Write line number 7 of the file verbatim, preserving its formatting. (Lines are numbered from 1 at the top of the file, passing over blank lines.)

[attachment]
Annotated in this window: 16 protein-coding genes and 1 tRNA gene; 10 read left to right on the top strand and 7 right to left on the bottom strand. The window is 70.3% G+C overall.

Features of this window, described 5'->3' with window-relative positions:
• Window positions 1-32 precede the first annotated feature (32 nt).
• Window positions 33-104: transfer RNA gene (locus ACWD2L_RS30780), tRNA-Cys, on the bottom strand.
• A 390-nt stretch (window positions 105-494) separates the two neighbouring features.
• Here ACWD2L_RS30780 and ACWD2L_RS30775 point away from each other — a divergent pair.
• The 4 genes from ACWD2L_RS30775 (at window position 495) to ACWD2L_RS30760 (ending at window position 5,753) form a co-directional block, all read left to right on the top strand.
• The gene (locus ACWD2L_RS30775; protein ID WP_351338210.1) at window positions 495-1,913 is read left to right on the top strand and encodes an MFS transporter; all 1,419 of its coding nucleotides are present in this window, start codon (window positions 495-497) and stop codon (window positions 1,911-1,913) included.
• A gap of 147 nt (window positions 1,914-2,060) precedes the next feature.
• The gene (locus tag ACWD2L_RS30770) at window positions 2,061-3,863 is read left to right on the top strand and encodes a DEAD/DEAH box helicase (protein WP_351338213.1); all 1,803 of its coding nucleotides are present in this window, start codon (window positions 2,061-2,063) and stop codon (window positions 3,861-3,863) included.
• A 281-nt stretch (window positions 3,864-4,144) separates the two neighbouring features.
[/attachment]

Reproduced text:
• The 4 genes from ACWD2L_RS30775 (at window position 495) to ACWD2L_RS30760 (ending at window position 5,753) form a co-directional block, all read left to right on the top strand.